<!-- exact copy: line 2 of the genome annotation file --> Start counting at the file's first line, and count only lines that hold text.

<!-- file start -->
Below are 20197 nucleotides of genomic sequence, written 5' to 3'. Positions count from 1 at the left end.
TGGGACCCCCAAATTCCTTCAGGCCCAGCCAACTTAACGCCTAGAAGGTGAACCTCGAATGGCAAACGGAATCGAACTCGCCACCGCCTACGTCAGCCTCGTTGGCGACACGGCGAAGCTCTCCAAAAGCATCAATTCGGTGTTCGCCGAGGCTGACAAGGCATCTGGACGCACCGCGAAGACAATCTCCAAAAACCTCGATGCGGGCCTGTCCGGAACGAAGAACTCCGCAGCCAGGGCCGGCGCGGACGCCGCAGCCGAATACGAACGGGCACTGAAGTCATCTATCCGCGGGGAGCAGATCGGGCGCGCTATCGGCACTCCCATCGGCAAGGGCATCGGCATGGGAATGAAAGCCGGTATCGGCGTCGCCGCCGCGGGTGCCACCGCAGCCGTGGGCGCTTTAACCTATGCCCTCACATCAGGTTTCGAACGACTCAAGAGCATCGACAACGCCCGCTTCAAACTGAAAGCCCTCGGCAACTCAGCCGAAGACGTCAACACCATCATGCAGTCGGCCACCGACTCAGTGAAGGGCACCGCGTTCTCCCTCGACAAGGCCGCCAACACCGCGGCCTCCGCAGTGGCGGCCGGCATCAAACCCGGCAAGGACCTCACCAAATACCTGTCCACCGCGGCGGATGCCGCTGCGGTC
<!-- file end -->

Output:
TGGGACCCCCAAATTCCTTCAGGCCCAGCCAACTTAACGCCTAGAAGGTGAACCTCGAATGGCAAACGGAATCGAACTCGCCACCGCCTACGTCAGCCTCGTTGGCGACACGGCGAAGCTCTCCAAAAGCATCAATTCGGTGTTCGCCGAGGCTGACAAGGCATCTGGACGCACCGCGAAGACAATCTCCAAAAACCTCGATGCGGGCCTGTCCGGAACGAAGAACTCCGCAGCCAGGGCCGGCGCGGACGCCGCAGCCGAATACGAACGGGCACTGAAGTCATCTATCCGCGGGGAGCAGATCGGGCGCGCTATCGGCACTCCCATCGGCAAGGGCATCGGCATGGGAATGAAAGCCGGTATCGGCGTCGCCGCCGCGGGTGCCACCGCAGCCGTGGGCGCTTTAACCTATGCCCTCACATCAGGTTTCGAACGACTCAAGAGCATCGACAACGCCCGCTTCAAACTGAAAGCCCTCGGCAACTCAGCCGAAGACGTCAACACCATCATGCAGTCGGCCACCGACTCAGTGAAGGGCACCGCGTTCTCCCTCGACAAGGCCGCCAACACCGCGGCCTCCGCAGTGGCGGCCGGCATCAAACCCGGCAAGGACCTCACCAAATACCTGTCCACCGCGGCGGATGCCGCTGCGGTC